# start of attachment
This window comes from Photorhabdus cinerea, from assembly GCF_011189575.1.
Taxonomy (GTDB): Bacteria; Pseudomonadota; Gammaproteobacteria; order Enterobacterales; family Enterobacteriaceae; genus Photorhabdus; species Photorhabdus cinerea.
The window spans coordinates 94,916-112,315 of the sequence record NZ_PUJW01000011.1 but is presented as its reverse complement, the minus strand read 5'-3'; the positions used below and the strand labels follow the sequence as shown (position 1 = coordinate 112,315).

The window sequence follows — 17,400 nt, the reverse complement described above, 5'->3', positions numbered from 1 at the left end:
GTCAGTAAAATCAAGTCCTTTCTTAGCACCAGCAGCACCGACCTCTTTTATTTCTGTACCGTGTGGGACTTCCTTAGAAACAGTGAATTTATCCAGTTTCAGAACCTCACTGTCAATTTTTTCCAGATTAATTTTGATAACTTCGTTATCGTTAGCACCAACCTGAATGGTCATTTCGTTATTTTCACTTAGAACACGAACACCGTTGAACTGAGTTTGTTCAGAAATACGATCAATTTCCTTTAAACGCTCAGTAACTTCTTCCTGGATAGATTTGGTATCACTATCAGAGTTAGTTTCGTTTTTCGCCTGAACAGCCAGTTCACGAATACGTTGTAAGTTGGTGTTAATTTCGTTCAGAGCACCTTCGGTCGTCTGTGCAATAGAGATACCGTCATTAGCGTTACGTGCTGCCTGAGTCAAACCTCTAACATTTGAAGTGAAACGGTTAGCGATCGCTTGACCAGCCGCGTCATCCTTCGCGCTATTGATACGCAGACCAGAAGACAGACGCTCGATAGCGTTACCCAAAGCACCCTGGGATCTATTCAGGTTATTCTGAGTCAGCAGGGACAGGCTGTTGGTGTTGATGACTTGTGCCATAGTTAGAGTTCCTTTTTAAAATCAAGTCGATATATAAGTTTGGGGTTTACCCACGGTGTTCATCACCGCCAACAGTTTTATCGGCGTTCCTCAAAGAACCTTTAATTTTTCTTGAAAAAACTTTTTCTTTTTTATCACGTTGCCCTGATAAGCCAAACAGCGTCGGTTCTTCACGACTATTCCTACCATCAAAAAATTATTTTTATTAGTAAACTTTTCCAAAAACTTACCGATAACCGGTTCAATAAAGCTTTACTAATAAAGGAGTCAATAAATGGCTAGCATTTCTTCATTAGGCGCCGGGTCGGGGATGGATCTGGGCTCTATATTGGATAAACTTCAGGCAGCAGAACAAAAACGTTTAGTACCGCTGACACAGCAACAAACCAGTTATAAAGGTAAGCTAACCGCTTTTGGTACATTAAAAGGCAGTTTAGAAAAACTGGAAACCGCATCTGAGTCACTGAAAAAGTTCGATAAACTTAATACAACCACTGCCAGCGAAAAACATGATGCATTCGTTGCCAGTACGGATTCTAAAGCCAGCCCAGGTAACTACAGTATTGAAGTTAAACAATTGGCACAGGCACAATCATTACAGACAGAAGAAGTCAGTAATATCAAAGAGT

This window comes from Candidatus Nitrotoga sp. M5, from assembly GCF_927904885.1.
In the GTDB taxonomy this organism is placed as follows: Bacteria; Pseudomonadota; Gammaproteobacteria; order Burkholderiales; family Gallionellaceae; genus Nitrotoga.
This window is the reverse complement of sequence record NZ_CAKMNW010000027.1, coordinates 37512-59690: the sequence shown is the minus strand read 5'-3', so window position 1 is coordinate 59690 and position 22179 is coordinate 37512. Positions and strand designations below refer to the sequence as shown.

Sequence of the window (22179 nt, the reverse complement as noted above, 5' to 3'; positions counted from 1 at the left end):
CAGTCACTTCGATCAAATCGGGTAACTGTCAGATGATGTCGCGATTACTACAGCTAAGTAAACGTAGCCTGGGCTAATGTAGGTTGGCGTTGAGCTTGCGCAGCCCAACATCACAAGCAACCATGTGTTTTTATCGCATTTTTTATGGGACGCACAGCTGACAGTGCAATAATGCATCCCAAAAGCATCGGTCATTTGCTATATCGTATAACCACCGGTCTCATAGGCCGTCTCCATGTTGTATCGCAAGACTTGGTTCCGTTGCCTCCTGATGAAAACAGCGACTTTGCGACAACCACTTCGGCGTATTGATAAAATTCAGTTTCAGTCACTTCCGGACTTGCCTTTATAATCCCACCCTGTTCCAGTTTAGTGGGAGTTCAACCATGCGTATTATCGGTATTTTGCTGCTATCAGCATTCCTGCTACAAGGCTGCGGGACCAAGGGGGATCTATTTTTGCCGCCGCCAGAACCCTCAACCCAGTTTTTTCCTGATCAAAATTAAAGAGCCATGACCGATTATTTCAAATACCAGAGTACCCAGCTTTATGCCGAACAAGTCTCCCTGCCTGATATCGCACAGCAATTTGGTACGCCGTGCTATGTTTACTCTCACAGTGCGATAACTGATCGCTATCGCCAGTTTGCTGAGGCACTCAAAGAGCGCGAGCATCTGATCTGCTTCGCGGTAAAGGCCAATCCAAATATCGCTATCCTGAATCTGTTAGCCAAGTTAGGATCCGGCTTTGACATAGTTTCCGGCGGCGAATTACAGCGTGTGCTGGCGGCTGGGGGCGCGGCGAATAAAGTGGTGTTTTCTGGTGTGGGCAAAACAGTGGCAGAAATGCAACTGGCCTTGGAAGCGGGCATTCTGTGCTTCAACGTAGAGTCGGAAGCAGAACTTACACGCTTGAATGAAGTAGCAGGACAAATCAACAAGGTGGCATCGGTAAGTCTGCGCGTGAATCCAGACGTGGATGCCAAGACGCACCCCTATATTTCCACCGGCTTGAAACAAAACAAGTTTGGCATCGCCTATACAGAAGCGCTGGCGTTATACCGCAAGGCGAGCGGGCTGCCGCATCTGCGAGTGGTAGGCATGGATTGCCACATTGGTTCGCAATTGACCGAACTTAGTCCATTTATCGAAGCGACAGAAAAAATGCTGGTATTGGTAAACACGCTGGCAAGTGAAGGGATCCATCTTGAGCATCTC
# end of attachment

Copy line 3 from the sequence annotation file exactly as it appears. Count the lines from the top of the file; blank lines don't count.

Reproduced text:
The window spans coordinates 94,916-112,315 of the sequence record NZ_PUJW01000011.1 but is presented as its reverse complement, the minus strand read 5'-3'; the positions used below and the strand labels follow the sequence as shown (position 1 = coordinate 112,315).